Cold Weather Safety for Pets

Exposure to winter’s dry, cold air and chilly rain, sleet and snow can cause chapped paws and itchy, flaking skin, but these aren’t the only discomforts pets can suffer. Winter walks can become downright dangerous if chemicals from ice-melting agents are licked off of bare paws. To help prevent cold weather dangers from affecting your pet’s health, please heed the following advice from our experts:

  • Repeatedly coming out of the cold into the dry heat of your home can cause itchy, flaking skin. Keep your home humidified and towel dry your pet as soon as he comes inside, paying special attention to his feet and in-between the toes. Remove any snow balls from between his foot pads.
  • Never shave your dog down to the skin in winter, as a longer coat will provide more warmth. If your dog is long-haired, simply trim him to minimize the clinging ice balls, salt crystals and de-icing chemicals that can dry his skin, and don’t neglect the hair between his toes. If your dog is short-haired, consider getting him a coat or sweater with a high collar or turtleneck with coverage from the base of the tail to the belly. For many dogs, this is regulation winter wear.
  • Bring a towel on long walks to clean off stinging, irritated paws. After each walk, wash and dry your pet’s feet and stomach to remove ice, salt and chemicals—and check for cracks in paw pads or redness between the toes.
  • Bathe your pets as little as possible during cold spells. Washing too often can remove essential oils and increase the chance of developing dry, flaky skin. If your pooch must be bathed, ask your vet to recommend a moisturizing shampoo and/or rinse.
  • Massaging petroleum jelly or other paw protectants into paw pads before going outside can help protect from salt and chemical agents. Booties provide even more coverage and can also prevent sand and salt from getting lodged between bare toes and causing irritation. Use pet-friendly ice melts whenever possible.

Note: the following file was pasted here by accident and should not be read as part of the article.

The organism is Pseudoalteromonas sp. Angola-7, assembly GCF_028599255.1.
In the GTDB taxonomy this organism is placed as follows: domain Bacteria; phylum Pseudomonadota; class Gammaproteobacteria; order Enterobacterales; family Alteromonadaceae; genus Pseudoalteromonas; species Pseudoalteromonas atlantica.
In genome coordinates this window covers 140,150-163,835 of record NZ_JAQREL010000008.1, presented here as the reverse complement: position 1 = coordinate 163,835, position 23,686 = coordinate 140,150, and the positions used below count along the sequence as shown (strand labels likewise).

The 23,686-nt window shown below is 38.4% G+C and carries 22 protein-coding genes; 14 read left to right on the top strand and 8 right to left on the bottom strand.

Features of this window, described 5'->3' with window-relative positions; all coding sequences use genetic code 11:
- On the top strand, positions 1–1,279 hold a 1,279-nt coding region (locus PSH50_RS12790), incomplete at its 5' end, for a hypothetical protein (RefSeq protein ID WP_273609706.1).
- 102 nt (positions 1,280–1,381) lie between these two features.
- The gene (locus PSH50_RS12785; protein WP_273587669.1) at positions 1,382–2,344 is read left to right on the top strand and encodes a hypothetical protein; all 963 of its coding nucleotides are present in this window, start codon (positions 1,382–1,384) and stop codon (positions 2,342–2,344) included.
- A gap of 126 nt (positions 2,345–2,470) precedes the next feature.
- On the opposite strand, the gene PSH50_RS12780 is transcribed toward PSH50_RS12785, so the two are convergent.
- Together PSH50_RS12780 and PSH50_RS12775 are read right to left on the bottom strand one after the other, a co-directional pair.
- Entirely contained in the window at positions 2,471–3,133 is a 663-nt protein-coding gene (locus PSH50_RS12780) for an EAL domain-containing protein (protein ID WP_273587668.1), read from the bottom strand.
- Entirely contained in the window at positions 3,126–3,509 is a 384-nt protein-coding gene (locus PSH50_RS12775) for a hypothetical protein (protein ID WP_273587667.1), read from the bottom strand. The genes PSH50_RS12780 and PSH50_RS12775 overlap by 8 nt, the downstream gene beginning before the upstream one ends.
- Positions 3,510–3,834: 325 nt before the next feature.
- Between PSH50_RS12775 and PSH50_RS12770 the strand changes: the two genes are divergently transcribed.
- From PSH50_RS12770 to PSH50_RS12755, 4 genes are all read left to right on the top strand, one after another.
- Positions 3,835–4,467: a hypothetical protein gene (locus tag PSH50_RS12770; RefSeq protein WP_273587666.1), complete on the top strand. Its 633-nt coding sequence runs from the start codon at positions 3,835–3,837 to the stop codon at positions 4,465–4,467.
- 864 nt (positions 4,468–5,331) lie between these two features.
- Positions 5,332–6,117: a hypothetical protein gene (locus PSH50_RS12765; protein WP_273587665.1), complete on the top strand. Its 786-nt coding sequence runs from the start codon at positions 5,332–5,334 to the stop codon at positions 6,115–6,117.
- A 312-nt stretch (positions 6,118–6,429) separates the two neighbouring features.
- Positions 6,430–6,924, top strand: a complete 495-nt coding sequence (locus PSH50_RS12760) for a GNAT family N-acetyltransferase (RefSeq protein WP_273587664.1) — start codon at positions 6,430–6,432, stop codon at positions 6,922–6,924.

• Like coolant, antifreeze is a lethal poison for dogs and cats. Be sure to thoroughly clean up any spills from your vehicle, and consider using products that contain propylene glycol rather than ethylene glycol.
  • Pets burn extra energy by trying to stay warm in wintertime. Feeding your pet a little bit more during the cold weather months can provide much-needed calories, and making sure she has plenty of water to drink will help keep her well-hydrated and her skin less dry.
  • Make sure your companion animal has a warm place to sleep, off the floor and away from all drafts. A cozy dog or cat bed with a warm blanket or pillow is perfect.
  • Remember, if it’s too cold for you, it’s probably too cold for your pet, so keep your animals inside. If left outdoors, pets can freeze, become disoriented, lost, stolen, injured or killed. In addition, don’t leave pets alone in a car during cold weather, as cars can act as refrigerators that hold in the cold and cause animals to freeze to death.

The Winter Prep

Christmas is almost here and before you know it, we all may be shoveling snow out of our walkways.  In fact, this Saturday the Delaware Valley may get one to three inches of snow with temperatures dropping to twenty seven degrees on Friday.  With that being said, prepping your home is vital to avoid potential disasters from occurring.  Here’s a quick winter prep list:

  1. Install Weatherstripping
  2. Install a Door Sweep
  3. Seal Any Attic Leaks
  4. Close the Damper
  5. Check Thermostats or Replace Them
  6. Replace Heating Filters
  7. Seal Any Ducting Leaks
  8. Have Your Furnace Serviced
  9. Insulate Your Hot Water Tank
  10. Wrap Plumbing Pipes That May Freeze
  11. Shut Off Water to Exterior Plumbing Sources
  12. Reverse Direction of Ceiling Fans
  13. Seal Off Any Leaks in the Home
  14. As Always, Check Batteries in Your Smoke Alarms

Following some easy and low tips for your home can reduce the chances of damage leading to costly repairs, while also reducing energy costs during a cold winter.

MoldSolutions24-7.com

Tips To Prevent Pipes From Freezing